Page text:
Redefining “winning”: “I’ve come to learn, after 10 years of success in the spotlight, that being happy is something you have to work for every single day. Even if you have money or houses or status or fame—and all of that stuff is great for a moment—if you don’t have happiness charging the train, you’re gonna derail. A lot of my early twenties were really intense, really extreme, and somewhat unconscious. It was all career focused, which was great, but once you touch the ceiling so many times, it’s like, “Oh yeah, I did that. I touched the ceiling.” Now I want to touch the stars, which has to do with the heart.”
What advice she would give to herself in her 20s: “Pertaining to relationships, I would tell myself, “There really, truly are so many fish in the sea. There’s some whales. There’s some sharks. There’s some blowfish. And there’s some cuttlefish. And you want to end up with the ‘cuddle’ fish.” [Laughs.] I’m just kidding. But I’d also say [much like the famous Maya Angelou quote], “People may not remember everything about meeting you, but they will always remember the way you made them feel.” When I was first getting to Hollywood and meeting my heroes like Gwen Stefani and a couple others, one was amazing—she introduced herself and asked my name—but one just brushed me off. I’ll never forget how that made me feel.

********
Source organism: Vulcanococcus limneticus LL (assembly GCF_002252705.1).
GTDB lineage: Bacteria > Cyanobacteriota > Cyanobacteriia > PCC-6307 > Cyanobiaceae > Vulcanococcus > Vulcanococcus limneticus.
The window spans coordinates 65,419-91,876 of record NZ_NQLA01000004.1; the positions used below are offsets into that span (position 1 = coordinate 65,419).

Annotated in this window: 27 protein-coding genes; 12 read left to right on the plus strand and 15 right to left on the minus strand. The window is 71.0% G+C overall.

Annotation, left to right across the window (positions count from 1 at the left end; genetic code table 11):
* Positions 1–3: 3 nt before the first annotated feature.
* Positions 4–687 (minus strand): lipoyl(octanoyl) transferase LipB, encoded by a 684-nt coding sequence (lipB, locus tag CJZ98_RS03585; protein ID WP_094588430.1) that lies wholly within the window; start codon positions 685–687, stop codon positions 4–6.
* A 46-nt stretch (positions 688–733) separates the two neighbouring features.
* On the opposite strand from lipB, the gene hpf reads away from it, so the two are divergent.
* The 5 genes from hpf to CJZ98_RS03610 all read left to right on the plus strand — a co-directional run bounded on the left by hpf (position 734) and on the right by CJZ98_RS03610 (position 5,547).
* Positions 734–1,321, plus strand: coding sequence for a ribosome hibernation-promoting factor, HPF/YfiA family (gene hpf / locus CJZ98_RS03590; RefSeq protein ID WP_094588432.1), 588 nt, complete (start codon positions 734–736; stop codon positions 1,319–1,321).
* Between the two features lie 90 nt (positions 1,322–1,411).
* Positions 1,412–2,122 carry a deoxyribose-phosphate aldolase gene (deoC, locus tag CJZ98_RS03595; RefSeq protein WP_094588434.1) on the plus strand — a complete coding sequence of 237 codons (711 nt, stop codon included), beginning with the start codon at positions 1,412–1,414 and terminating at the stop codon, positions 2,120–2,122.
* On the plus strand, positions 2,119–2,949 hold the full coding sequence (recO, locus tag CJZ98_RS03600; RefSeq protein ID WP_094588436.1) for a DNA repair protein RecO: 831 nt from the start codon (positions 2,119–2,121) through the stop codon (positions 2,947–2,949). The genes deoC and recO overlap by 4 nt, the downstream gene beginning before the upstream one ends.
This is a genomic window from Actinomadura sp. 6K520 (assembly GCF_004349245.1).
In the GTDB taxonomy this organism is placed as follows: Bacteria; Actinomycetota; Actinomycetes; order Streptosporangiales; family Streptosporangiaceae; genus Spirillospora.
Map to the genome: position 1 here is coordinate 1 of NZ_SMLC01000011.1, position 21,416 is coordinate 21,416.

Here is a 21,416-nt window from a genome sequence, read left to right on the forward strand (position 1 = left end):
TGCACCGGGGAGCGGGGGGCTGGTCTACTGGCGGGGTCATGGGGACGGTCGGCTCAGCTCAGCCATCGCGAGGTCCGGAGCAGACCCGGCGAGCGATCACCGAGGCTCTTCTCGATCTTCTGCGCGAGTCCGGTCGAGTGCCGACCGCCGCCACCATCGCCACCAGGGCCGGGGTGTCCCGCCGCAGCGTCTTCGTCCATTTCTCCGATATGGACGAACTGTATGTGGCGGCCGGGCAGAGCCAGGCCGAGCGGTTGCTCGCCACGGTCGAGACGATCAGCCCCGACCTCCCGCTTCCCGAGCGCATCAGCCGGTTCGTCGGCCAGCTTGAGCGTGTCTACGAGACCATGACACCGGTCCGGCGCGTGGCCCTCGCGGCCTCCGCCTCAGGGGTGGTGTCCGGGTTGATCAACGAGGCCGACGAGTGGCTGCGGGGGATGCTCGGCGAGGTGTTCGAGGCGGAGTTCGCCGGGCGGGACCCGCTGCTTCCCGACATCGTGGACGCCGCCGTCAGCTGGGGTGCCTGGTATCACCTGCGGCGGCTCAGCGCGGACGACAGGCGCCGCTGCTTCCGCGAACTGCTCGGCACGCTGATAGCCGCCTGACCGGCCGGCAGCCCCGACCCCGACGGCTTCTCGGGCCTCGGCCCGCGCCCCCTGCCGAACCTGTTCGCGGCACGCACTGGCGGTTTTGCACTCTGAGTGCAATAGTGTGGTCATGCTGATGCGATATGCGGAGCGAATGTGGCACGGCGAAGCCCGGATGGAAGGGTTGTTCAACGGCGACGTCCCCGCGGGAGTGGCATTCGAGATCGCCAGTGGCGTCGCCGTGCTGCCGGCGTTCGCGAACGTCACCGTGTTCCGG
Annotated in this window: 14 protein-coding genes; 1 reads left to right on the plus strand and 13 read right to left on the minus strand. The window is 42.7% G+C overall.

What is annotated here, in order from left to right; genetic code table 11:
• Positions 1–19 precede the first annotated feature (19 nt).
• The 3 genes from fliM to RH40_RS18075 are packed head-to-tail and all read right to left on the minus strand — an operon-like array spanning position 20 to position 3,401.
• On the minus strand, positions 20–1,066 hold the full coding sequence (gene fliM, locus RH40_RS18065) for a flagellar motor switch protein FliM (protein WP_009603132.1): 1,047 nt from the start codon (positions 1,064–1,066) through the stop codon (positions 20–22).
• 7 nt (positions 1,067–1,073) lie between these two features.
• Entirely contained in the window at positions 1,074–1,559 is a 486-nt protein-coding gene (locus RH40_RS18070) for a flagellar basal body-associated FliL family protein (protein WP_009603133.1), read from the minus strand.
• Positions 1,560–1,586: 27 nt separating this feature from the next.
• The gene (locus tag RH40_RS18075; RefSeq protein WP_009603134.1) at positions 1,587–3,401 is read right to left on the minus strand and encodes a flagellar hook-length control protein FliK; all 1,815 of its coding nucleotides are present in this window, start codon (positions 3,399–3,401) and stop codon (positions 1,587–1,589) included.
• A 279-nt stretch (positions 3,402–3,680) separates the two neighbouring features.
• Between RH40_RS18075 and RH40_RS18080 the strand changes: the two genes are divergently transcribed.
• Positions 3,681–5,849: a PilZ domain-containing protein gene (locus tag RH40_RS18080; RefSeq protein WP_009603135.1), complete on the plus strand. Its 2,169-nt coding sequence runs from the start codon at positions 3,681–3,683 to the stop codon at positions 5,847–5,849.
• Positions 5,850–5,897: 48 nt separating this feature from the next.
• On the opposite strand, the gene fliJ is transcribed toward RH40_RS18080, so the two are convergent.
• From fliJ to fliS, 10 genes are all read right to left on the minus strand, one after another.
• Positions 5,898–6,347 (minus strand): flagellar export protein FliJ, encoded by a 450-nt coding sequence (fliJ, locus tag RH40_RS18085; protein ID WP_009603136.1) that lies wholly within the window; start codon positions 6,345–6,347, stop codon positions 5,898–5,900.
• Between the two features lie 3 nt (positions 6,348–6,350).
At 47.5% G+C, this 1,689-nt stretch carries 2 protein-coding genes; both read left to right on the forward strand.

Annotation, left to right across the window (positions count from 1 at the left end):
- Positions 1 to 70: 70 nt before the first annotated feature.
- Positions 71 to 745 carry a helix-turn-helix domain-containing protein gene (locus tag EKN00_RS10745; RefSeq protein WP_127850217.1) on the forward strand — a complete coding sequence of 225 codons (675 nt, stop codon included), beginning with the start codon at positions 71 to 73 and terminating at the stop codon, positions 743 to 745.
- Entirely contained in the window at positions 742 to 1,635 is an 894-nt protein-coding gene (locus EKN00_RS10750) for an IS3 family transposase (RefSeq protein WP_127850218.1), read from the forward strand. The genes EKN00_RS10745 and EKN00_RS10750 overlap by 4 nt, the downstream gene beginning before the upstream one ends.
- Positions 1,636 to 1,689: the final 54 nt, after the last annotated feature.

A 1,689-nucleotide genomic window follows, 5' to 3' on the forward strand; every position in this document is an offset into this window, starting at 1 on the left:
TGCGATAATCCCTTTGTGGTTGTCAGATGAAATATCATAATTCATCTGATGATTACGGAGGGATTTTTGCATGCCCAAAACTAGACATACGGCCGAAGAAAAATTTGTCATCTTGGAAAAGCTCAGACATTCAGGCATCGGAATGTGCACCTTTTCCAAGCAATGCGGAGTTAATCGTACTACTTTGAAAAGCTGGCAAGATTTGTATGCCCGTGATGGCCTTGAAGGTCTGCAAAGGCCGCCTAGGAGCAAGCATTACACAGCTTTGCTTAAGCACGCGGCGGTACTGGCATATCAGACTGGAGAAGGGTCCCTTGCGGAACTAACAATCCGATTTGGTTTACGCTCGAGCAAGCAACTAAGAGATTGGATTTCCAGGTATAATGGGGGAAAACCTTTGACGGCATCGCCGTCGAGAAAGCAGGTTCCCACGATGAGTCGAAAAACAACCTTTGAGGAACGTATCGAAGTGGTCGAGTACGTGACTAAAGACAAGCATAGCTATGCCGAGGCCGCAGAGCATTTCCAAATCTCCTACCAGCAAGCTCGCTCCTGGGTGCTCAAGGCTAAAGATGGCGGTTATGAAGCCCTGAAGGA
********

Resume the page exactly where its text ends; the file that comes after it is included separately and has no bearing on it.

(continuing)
Music democracy: “When American Idol was born, it was one of the only ways to shoot to stardom or get your music out there. Now you can do it on your own, but there are so many options out there that you need an even bigger platform—you need the Internet and beyond—to cut through to make an actual impression. I think that American Idol is finally coming full circle: I think it will once again be an amazing launching pad for whoever wins.
How she deals with touring: “Well, I love routine. I feel very out of sorts without routine, and the devil is sort of my playground when I don’t have it. Every day is just a preparation for the show. Sleep is really important to me. I’m a big sleeper. I get eight to nine hours every night. Nine to 10 hours, actually. I eat about four meals—or four and a half meals—a day. I’m constantly eating. Luckily, I have this really amazing chef who does a no-sugar and no-dairy diet for me, and I stick to that pretty well. Maybe once a week I’m cheating. When I wake up, I go straight into yoga for an hour, and I usually do 30 minutes on the elliptical to get the blood flowing. I’ll try to put in a meditation around 4:30 or 5:00 P.M. Transcendental meditation has been a game changer for me. We’re all so “connected” to our devices, which, I think, is disconnecting us from reality.
Moving on from the past: “I’m preparing to do a big soul overhaul very soon that I’m nervous about. I want to emotionally elevate myself. I don’t want to hold on to childhood trauma anymore. I want to grow into becoming an adult. I’m preparing myself for having a family of my own someday. And that’s the thing: I want to do a little bit more soul surgery before I have a family of my own so that I don’t transfer any of those lingering feelings. I’m about to go heavy into that emotional process, and I’m nervous, but I don’t think I have a choice anymore. This last year has been about killing my ego, which has been really necessary for my career. But for my personal life, it doesn’t work that way. If I want to have that true balance, I have to step into being Katheryn Hudson.